markets and MOOCs

Volcanic oystersWell, the last few pots have been sent off through the Post Office, and that’s it for 2014! This year, a few galleries are already asking for more work in January 2015: usually it’s April before people start buying again. Another weird change in the market for objects! If any you have any ideas on these changes, I’d be very interested. Is it cut-backs by the squeezed middle or a generational de-cluttering? A lot of the research is USA-based, but this article on Gen Y, that is 25-35 year olds, has them living at home, and spending money on backpacking holidays and tech gadgets, not objects. Hmmm – actually, that fits the ‘Gen Y’ers I know…
Volcanic OystersI’ve finally managed to get my volcanic glaze working again, and am now sending them off to waiting galleries, like Blackwell, a wonderful Baillie Scott Arts and Crafts-inspired house in Cumbria. It really mixes up historic and contemporary craft – I’m dying for an excuse to visit!
While kiln-sitting – I’m now watching it like a hawk in case it goes wrong again – I’ve been learning online with FutureLearn. These courses are MOOCs (Massive Open Online Courses), and really rather good! If you have a bit of time over the Christmas Break, you might want to try one. This guide lists providers and recommends courses – I’m registered for ‘Gamification’, which sounds great, and FutureLearn’s Shakespeare course with Jonathan Bate is well recommended.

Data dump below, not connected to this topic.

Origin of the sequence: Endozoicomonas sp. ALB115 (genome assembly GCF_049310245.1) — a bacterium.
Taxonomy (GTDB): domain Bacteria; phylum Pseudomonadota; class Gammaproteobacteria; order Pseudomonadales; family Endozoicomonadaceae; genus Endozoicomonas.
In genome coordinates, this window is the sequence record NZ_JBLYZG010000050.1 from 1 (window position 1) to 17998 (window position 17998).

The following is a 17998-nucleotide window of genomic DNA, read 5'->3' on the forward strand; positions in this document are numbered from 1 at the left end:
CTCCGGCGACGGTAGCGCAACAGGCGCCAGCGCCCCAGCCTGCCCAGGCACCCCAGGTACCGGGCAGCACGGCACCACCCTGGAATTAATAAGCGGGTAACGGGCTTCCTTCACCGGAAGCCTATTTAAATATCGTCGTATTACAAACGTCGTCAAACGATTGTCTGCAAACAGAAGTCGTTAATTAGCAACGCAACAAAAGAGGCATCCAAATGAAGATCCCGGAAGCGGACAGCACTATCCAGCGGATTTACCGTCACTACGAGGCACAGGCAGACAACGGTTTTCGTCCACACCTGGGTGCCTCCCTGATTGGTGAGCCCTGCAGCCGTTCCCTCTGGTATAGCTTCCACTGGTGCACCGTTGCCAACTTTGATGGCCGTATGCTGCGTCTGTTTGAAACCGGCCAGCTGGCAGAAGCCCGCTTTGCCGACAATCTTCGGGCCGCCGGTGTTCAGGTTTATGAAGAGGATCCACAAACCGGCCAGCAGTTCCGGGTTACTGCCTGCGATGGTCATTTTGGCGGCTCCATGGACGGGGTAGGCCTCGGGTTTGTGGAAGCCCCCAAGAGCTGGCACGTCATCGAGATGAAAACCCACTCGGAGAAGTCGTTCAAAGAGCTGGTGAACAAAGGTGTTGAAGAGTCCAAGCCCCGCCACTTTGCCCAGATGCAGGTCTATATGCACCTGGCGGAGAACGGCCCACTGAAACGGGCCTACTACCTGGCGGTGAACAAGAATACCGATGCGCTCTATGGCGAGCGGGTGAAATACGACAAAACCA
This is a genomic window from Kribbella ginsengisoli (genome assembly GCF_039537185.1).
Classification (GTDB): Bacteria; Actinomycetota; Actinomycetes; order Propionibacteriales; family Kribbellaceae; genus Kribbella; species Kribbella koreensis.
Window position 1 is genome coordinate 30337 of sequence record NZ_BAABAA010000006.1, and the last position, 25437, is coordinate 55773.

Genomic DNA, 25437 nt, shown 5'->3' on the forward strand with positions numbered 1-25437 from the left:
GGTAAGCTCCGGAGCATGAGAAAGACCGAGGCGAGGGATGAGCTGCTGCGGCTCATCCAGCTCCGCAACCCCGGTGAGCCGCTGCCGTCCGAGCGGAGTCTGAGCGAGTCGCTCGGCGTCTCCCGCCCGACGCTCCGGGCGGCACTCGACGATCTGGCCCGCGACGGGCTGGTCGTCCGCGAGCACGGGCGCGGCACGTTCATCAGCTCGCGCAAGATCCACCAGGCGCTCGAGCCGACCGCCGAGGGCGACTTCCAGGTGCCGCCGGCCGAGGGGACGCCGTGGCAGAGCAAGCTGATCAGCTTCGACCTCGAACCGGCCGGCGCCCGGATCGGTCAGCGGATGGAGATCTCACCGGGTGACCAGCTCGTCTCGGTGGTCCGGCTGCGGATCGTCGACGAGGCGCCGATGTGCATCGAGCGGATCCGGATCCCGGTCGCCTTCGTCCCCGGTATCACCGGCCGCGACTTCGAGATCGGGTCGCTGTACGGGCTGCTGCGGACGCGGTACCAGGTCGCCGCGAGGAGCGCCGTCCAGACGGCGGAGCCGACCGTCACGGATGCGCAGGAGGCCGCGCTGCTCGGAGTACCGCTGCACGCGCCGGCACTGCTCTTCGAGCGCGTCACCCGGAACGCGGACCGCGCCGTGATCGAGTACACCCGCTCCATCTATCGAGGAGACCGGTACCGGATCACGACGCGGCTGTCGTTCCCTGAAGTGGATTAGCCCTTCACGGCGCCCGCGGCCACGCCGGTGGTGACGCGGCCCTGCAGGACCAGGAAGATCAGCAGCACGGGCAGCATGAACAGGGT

The surprise with the courses it how engaging they are. On FutureLearn, there’s a huge amount of discussion between participants, almost the best part of the course. My favourite so far has been “How to Read a Mind”, about the way we interact with fictional characters. Lots of talk about favourite characters and books. A smaller course, not so overwhelming, so a good starting point. Register interest, and they’ll email you when the next one starts.
I’ve also tried creative writing and coding classes, both good. The great thing is, you don’t have to continue if the course doesn’t work for you: drop outs are not considered a bad thing at all in this model of learning. This article may encourage you to recommend some courses to any bored teenagers you know, too!

What do you think?

Fill in your details below or click an icon to log in: Logo

You are commenting using your account. Log Out /  Change )

Google photo

You are commenting using your Google account. Log Out /  Change )

Twitter picture

You are commenting using your Twitter account. Log Out /  Change )

Facebook photo

You are commenting using your Facebook account. Log Out /  Change )

Connecting to %s

This site uses Akismet to reduce spam. Learn how your comment data is processed.